Subject: Re: Shell behaviour regarding PATH
To: NetBSD Userlevel Technical Discussion List <firstname.lastname@example.org>
From: Greg A. Woods <email@example.com>
Date: 02/10/2000 11:16:32
[ On Thursday, February 10, 2000 at 07:57:16 (+0200), Lucio De Re wrote: ]
> Subject: Re: Shell behaviour regarding PATH
> Well, execlp() is obviously not used in /usr/pkg/bin/rc as supplied in the
> packages collection, and I can cope quite well with that :-) I should
> suggest we add exec?pr(2) to implement a PATH behaviour analogous to rc's.
I think that would be a bad idea. It's one thing to use pkgsrc/plan9/rc
for Plan-9 buffs who are knowledgable about the differences inherent in
having a different handling of search paths and perhaps there could even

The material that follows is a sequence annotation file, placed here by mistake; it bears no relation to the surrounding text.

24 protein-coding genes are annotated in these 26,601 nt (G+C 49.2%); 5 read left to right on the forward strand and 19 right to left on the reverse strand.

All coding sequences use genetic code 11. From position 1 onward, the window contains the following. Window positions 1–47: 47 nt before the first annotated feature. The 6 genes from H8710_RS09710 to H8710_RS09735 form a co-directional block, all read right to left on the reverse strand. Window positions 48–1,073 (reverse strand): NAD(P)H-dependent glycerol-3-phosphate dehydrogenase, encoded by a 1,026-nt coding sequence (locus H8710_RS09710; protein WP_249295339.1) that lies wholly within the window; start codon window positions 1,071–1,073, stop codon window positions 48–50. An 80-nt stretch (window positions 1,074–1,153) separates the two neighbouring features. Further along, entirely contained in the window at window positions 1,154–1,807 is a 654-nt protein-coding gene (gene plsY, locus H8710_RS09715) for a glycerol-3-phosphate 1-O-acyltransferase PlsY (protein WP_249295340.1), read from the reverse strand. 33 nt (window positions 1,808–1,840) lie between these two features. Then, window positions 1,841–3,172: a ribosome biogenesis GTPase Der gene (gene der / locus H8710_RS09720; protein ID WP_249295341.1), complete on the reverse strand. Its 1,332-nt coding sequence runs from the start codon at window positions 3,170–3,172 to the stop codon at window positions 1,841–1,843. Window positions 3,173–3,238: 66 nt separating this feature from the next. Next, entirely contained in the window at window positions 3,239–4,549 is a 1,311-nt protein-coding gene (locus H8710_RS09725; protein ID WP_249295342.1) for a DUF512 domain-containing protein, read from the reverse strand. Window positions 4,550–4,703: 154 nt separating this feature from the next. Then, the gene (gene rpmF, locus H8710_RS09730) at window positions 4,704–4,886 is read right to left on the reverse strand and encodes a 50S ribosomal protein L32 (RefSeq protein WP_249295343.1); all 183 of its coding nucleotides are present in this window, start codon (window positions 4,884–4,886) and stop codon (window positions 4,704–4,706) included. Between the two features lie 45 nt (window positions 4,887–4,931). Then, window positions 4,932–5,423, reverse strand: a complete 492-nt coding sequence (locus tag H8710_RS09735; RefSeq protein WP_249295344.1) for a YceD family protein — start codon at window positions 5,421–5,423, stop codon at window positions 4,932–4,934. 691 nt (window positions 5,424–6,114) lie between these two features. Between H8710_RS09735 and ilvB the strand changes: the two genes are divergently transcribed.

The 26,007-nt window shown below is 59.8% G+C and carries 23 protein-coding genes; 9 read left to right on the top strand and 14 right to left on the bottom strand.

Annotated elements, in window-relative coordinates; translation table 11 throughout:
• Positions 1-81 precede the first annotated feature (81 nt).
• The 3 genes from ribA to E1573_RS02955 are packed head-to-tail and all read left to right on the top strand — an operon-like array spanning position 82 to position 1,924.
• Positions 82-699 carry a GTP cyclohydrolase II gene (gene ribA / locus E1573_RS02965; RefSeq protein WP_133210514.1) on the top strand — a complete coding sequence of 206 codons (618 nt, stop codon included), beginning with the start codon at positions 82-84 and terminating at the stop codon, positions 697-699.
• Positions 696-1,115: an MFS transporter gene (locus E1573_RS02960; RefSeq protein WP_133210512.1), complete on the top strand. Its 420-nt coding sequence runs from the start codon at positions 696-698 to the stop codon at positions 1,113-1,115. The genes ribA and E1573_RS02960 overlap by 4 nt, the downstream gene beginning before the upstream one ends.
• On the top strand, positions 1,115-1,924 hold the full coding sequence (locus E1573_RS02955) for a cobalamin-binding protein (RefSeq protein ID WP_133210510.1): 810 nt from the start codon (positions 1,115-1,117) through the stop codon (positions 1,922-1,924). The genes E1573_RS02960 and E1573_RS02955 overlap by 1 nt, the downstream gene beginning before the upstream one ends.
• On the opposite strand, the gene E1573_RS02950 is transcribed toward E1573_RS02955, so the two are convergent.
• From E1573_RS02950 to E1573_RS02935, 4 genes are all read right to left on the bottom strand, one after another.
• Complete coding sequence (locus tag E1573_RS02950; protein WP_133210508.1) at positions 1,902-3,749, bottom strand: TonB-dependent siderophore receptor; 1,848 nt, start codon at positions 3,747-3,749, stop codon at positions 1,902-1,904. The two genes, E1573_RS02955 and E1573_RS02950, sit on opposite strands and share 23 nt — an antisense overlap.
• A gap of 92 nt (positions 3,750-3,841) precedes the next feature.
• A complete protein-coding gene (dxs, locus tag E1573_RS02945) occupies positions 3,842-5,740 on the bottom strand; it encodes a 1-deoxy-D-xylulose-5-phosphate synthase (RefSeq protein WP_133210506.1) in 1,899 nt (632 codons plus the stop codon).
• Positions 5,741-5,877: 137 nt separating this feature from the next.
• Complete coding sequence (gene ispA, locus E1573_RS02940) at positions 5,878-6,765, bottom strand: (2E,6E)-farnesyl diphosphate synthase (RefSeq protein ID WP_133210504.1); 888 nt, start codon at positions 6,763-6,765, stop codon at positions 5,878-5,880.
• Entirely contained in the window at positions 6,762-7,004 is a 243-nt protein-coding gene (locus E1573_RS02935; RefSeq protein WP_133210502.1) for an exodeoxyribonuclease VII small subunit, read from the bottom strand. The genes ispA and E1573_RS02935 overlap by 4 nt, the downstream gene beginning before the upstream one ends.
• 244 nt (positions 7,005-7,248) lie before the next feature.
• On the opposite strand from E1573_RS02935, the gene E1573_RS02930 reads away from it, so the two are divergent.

be a pkgsrc/plan9/execvp for real die-hards who have to use Unix but
would rather be using Plan-9.
However I think this is a very slippery and steep slope. You do not
want to introduce this kind of thing for naive users or you will confuse
the heck out of them because then you'll end up with both variants of
behaviour. Plan-9 was right to totally erradicate execvp() and strongly
discourage extension of $path beyond ".:/bin" when allowing relative
paths for argv.
> I do maintain, though, that the difference is sufficiently subtle as to
> fool even a sophisticated user, and that the alternative is more
> consistent and more practical without being totally disruptive. I was
> however curious about the origin of the confusion (Stephen Bourne?) and
> the ramifications of a possible change.
I think better documentation of relative pathnames in conjunction with
the meaning of the aliases for the current and parent directories, and
more widely distributed mention of the way $PATH searches are avoided
when any '/' exists in argv regardless of whether it's a relative
pathname or not.
I'm not sure when or who made the decision to implement $PATH searching
the way it was done. The V7 sh(1) manual says: "If the command name
contains a / then the search path is not used."
Greg A. Woods
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